Jack into your private network with WireGuard

Every Fly.io organization comes with a private network that lets all your apps connect to each other. This is super convenient when you need to have microservices call each other’s endpoints or use Flycast to let your private apps turn off when you’re not using them. However, this isn’t just limited to your apps. You can jack into this network with WireGuard.

This blueprint shows you how to create a WireGuard peer to your private network and connect to it so that you can access it from anywhere.


To get started, you need to have the following:


When you create a WireGuard peer, you need the following information:

  • The organization you want to create the peer in, such as your personal organization.
  • The Fly.io region that’s closest to you.
  • The name of the peer, such as your computer’s hostname.
  • A filename to save the configuration to.
$ fly wg create --help
Add a WireGuard peer connection to an organization

  fly wireguard create [org] [region] [name] [file] [flags]

You can figure out your list of organizations with fly orgs list:

$ fly orgs list
Name                 Slug                 Type
----                 ----                 ----
fly-gpus             fly-gpus             SHARED
Xe Iaso              personal             PERSONAL
devrel-demos         devrel-demos         SHARED

You can figure out which region is nearest you with fly platform regions or by checking the regions page in the documentation:

$ fly platform regions

With all this in mind, let’s assemble the command. Each of these steps is going to build up the command, but don’t hit enter until it’s all done.

Start with the base command fly wireguard create:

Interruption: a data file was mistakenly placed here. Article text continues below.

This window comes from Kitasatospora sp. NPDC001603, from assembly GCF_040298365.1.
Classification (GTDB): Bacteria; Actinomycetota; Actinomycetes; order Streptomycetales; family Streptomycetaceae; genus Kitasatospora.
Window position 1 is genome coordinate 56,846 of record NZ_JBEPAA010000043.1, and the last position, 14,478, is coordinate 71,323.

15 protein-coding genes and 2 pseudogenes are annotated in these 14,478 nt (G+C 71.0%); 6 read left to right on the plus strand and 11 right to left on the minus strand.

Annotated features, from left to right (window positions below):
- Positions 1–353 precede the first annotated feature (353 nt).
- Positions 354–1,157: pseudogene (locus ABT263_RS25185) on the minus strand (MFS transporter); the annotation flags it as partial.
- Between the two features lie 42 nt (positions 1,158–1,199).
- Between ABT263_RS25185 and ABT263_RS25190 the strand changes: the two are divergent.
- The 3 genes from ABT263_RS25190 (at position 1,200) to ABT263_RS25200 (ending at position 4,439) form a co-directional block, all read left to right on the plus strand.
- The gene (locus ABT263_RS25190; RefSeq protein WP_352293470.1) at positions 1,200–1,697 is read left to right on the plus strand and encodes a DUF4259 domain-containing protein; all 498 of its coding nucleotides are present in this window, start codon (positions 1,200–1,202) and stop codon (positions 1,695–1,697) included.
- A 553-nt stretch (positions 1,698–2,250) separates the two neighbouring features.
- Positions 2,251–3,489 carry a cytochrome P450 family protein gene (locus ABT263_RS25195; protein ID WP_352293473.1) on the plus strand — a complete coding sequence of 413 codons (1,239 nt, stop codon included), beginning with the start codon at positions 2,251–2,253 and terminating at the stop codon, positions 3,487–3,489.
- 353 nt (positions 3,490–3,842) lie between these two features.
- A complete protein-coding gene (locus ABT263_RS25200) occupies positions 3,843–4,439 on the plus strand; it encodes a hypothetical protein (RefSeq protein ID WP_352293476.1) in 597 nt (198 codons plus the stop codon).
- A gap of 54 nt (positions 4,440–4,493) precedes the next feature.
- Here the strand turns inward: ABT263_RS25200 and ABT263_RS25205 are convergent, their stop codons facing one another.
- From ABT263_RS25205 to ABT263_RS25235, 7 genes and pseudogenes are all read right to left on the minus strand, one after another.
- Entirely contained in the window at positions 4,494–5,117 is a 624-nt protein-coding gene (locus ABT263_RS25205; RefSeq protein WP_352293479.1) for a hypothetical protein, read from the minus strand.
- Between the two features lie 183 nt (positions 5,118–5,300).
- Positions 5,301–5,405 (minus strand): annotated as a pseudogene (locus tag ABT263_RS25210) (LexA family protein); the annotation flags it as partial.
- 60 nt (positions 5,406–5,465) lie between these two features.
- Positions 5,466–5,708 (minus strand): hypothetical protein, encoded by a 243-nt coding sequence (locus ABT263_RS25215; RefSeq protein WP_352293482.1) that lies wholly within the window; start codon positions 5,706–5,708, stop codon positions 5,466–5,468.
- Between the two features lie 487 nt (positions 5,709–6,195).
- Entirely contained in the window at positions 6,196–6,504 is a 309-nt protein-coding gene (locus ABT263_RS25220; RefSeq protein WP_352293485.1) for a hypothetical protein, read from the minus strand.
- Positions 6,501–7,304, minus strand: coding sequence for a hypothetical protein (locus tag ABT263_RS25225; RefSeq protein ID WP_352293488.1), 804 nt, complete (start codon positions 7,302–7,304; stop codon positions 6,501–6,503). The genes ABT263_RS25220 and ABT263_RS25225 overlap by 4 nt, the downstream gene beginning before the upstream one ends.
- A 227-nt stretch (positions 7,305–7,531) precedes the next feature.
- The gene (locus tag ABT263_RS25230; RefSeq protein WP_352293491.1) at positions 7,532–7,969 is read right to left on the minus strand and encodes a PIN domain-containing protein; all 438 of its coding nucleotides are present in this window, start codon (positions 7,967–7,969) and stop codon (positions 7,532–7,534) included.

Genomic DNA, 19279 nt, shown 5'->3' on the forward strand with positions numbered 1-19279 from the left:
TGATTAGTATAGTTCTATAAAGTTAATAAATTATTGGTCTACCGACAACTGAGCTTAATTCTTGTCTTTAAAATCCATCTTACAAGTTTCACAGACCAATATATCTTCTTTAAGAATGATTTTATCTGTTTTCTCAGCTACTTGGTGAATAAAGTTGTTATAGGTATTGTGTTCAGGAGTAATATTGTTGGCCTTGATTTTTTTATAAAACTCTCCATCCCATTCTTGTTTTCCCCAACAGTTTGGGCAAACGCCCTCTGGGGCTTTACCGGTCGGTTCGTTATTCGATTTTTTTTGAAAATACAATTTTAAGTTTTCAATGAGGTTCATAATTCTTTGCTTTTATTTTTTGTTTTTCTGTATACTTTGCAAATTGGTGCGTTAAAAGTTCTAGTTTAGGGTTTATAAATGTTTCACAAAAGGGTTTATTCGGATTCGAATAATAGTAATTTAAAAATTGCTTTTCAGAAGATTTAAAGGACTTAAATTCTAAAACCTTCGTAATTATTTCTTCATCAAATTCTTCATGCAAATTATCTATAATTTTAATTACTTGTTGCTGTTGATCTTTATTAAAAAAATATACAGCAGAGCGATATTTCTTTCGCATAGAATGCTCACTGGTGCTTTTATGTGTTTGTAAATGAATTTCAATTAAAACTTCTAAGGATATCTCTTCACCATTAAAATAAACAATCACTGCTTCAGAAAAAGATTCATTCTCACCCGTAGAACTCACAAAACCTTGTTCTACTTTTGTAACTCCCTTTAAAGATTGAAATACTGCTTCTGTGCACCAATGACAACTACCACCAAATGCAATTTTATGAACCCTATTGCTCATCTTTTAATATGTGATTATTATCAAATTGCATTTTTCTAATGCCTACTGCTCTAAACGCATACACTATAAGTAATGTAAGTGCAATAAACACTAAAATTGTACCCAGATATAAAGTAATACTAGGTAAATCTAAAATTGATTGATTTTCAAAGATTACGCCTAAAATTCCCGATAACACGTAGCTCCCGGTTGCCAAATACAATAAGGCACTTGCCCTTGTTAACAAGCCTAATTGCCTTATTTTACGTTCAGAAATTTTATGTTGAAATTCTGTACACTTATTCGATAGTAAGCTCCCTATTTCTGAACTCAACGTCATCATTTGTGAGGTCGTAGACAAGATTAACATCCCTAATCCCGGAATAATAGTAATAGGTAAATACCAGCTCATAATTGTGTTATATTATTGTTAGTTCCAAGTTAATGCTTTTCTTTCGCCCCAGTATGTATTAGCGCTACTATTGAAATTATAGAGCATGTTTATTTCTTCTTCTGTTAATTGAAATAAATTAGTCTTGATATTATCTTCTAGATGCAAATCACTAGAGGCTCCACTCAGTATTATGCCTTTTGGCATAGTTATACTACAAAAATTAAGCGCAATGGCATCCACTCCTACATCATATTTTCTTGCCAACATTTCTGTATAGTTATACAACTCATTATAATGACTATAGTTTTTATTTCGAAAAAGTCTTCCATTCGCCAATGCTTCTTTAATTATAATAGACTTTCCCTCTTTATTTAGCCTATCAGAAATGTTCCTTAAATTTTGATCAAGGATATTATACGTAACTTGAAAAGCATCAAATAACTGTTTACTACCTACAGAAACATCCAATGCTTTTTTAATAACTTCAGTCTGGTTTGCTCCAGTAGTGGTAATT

$ fly wireguard create

I want to create this in my personal organization, so I’ll enter in personal for the organization name.

$ fly wireguard create personal

I’m in Ottawa, so I’m using the Montreal region yul.

$ fly wireguard create personal yul

My computer’s hostname is Camellia, so I’ll use that as the peer name.

$ fly wireguard create personal yul camellia

Finally I want to save this as camellia.conf so that WireGuard can load it.

$ fly wireguard create personal yul camellia camellia.conf

Then run the command (you can hit enter now), and once it’s done open up the WireGuard app.

Import the tunnel from the configuration file and then turn it on. macOS may prompt if you want the WireGuard app to manage VPN connections. If it does, hit accept, otherwise you won’t be able to get into your network.

The above video shows how you import a WireGuard config on macOS. For clarity’s sake, here are the steps:

  • Click on the “Import tunnel(s) from file” button.
  • Select the configuration file you saved earlier.
  • Click on the “Activate” button.
  • macOS will ask you if you want to allow the WireGuard app to manage VPN connections. Click “Allow” if you trust it.

To test it, ping _api.internal (on macOS you need to run ping6 _api.internal because it’s an IPv6 address):

$ ping6 _api.internal -c4
PING6(56=40+8+8 bytes) fdaa:3:9018:a7b:9285:0:a:602 --> fdaa:3:9018::3
16 bytes from fdaa:3:9018::3, icmp_seq=0 hlim=64 time=9.741 ms
16 bytes from fdaa:3:9018::3, icmp_seq=1 hlim=64 time=49.103 ms
16 bytes from fdaa:3:9018::3, icmp_seq=2 hlim=64 time=97.667 ms
16 bytes from fdaa:3:9018::3, icmp_seq=3 hlim=64 time=14.726 ms

--- _api.internal ping6 statistics ---
4 packets transmitted, 4 packets received, 0.0% packet loss
round-trip min/avg/max/std-dev = 9.741/42.809/97.667/35.111 ms

To test this with an instance of Ollama, you can fire it up with the following commands in an empty folder (don’t forget to delete it after!):

fly launch --from https://github.com/fly-apps/ollama-demo --no-deploy
fly ips allocate-v6 --private
fly deploy

Then you can set the OLLAMA_HOSTNAME environment variable to the hostname of the instance you just created (it will be something like xe-ollama.flycast), and then run the following commands:

export OLLAMA_HOST=http://xe-ollama.flycast
ollama run llama3 "Why is the sky blue? Explain in a single sentence."

And then the model will reply with something like this:

The sky appears blue because of a phenomenon called Rayleigh scattering, where shorter wavelengths of light (like blue and violet) are scattered more than longer wavelengths (like red and orange) by tiny molecules of gases like nitrogen and oxygen in the Earth’s atmosphere.

And there you go! You’re in your private network and can access all your apps and Machines like they were right next to you.